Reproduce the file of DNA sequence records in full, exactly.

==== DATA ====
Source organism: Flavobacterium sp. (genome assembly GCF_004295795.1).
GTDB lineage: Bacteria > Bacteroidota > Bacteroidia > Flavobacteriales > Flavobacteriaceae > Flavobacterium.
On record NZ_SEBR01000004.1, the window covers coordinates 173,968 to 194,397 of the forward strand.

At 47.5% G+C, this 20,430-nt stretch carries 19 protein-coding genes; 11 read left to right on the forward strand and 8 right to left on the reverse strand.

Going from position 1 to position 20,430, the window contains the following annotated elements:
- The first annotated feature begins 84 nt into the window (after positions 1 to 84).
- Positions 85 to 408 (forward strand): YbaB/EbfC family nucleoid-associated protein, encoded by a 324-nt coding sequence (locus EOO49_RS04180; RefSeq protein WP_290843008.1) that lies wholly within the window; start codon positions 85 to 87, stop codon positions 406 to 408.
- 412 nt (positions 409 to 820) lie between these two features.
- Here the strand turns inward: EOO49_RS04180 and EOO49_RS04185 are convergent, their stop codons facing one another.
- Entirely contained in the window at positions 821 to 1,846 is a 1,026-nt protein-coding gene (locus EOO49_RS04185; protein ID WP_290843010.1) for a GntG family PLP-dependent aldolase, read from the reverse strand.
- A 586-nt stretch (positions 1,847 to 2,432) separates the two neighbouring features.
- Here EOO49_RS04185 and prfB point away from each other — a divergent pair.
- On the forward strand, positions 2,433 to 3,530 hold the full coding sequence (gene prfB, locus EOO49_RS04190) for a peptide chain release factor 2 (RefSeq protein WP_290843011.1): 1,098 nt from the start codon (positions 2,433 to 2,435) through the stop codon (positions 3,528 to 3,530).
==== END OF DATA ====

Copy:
Source organism: Flavobacterium sp. (genome assembly GCF_004295795.1).
GTDB lineage: Bacteria > Bacteroidota > Bacteroidia > Flavobacteriales > Flavobacteriaceae > Flavobacterium.
On record NZ_SEBR01000004.1, the window covers coordinates 173,968 to 194,397 of the forward strand.

At 47.5% G+C, this 20,430-nt stretch carries 19 protein-coding genes; 11 read left to right on the forward strand and 8 right to left on the reverse strand.

Going from position 1 to position 20,430, the window contains the following annotated elements:
- The first annotated feature begins 84 nt into the window (after positions 1 to 84).
- Positions 85 to 408 (forward strand): YbaB/EbfC family nucleoid-associated protein, encoded by a 324-nt coding sequence (locus EOO49_RS04180; RefSeq protein WP_290843008.1) that lies wholly within the window; start codon positions 85 to 87, stop codon positions 406 to 408.
- 412 nt (positions 409 to 820) lie between these two features.
- Here the strand turns inward: EOO49_RS04180 and EOO49_RS04185 are convergent, their stop codons facing one another.
- Entirely contained in the window at positions 821 to 1,846 is a 1,026-nt protein-coding gene (locus EOO49_RS04185; protein ID WP_290843010.1) for a GntG family PLP-dependent aldolase, read from the reverse strand.
- A 586-nt stretch (positions 1,847 to 2,432) separates the two neighbouring features.
- Here EOO49_RS04185 and prfB point away from each other — a divergent pair.
- On the forward strand, positions 2,433 to 3,530 hold the full coding sequence (gene prfB, locus EOO49_RS04190) for a peptide chain release factor 2 (RefSeq protein WP_290843011.1): 1,098 nt from the start codon (positions 2,433 to 2,435) through the stop codon (positions 3,528 to 3,530).